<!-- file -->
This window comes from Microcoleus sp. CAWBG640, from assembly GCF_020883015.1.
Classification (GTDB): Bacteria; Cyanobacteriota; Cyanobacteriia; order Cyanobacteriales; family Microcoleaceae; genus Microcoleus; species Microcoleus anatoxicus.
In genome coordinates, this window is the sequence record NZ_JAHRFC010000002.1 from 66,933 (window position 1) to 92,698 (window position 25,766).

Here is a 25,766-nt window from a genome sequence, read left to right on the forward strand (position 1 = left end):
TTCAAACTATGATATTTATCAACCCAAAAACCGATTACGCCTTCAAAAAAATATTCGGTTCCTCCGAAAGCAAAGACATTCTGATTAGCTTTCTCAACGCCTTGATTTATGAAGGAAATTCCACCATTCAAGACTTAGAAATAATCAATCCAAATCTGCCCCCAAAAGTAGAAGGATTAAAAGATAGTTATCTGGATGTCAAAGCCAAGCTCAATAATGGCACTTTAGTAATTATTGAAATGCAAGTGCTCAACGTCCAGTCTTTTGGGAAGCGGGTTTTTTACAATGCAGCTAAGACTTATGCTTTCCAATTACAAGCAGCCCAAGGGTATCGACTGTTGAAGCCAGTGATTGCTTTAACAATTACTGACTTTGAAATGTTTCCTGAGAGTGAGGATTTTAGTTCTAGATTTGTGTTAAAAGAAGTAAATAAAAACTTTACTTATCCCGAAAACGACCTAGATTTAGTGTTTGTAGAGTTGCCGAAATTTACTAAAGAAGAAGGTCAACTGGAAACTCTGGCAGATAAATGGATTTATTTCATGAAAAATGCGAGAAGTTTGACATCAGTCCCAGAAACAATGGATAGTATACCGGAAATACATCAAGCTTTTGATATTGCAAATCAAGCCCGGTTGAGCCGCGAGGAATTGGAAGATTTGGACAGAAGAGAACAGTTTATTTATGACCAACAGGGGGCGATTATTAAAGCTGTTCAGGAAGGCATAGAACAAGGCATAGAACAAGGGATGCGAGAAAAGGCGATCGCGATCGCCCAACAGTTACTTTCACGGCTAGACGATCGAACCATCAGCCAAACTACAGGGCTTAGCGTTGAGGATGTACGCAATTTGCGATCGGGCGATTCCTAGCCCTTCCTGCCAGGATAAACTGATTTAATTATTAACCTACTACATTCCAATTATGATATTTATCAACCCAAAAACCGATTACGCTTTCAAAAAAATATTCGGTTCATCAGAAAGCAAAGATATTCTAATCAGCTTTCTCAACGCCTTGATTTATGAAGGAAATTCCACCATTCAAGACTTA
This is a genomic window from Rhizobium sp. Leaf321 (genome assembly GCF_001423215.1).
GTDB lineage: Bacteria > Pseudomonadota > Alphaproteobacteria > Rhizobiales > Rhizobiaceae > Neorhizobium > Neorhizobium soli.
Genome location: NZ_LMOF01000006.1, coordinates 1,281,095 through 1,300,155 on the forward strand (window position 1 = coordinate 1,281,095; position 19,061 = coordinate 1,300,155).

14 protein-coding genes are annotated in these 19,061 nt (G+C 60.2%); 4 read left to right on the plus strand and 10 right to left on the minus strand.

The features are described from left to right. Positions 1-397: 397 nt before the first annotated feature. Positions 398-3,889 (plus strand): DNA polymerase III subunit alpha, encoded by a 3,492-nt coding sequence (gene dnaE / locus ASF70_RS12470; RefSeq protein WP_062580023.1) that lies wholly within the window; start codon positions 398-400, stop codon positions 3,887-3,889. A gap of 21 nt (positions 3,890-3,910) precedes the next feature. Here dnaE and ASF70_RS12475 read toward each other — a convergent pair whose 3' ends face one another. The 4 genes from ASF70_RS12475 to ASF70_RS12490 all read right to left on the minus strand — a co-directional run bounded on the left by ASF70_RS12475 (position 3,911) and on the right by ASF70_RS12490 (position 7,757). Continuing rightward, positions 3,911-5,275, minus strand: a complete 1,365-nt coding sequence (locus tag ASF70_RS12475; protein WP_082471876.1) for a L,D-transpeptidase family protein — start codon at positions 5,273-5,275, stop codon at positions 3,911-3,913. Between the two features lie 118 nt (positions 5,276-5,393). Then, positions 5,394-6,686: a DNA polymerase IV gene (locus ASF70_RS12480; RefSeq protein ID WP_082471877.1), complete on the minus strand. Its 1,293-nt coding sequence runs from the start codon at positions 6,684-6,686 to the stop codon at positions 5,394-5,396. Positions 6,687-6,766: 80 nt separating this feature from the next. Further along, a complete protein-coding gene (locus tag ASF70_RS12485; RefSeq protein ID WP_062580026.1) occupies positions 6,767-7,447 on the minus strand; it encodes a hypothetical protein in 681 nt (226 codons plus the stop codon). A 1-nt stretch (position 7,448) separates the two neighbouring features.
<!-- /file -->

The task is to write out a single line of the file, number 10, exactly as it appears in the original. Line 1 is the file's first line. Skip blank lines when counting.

The features are described from left to right. Positions 1-397: 397 nt before the first annotated feature. Positions 398-3,889 (plus strand): DNA polymerase III subunit alpha, encoded by a 3,492-nt coding sequence (gene dnaE / locus ASF70_RS12470; RefSeq protein WP_062580023.1) that lies wholly within the window; start codon positions 398-400, stop codon positions 3,887-3,889. A gap of 21 nt (positions 3,890-3,910) precedes the next feature. Here dnaE and ASF70_RS12475 read toward each other — a convergent pair whose 3' ends face one another. The 4 genes from ASF70_RS12475 to ASF70_RS12490 all read right to left on the minus strand — a co-directional run bounded on the left by ASF70_RS12475 (position 3,911) and on the right by ASF70_RS12490 (position 7,757). Continuing rightward, positions 3,911-5,275, minus strand: a complete 1,365-nt coding sequence (locus tag ASF70_RS12475; protein WP_082471876.1) for a L,D-transpeptidase family protein — start codon at positions 5,273-5,275, stop codon at positions 3,911-3,913. Between the two features lie 118 nt (positions 5,276-5,393). Then, positions 5,394-6,686: a DNA polymerase IV gene (locus ASF70_RS12480; RefSeq protein ID WP_082471877.1), complete on the minus strand. Its 1,293-nt coding sequence runs from the start codon at positions 6,684-6,686 to the stop codon at positions 5,394-5,396. Positions 6,687-6,766: 80 nt separating this feature from the next. Further along, a complete protein-coding gene (locus tag ASF70_RS12485; RefSeq protein ID WP_062580026.1) occupies positions 6,767-7,447 on the minus strand; it encodes a hypothetical protein in 681 nt (226 codons plus the stop codon). A 1-nt stretch (position 7,448) separates the two neighbouring features.